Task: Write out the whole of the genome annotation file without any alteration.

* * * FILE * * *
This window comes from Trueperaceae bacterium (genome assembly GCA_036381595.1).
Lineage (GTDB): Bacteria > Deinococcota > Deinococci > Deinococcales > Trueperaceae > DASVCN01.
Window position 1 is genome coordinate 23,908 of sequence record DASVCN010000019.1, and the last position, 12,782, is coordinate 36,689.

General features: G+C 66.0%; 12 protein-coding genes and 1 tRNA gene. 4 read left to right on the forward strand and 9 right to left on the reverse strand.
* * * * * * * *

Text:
This window comes from Trueperaceae bacterium (genome assembly GCA_036381595.1).
Lineage (GTDB): Bacteria > Deinococcota > Deinococci > Deinococcales > Trueperaceae > DASVCN01.
Window position 1 is genome coordinate 23,908 of sequence record DASVCN010000019.1, and the last position, 12,782, is coordinate 36,689.

General features: G+C 66.0%; 12 protein-coding genes and 1 tRNA gene. 4 read left to right on the forward strand and 9 right to left on the reverse strand.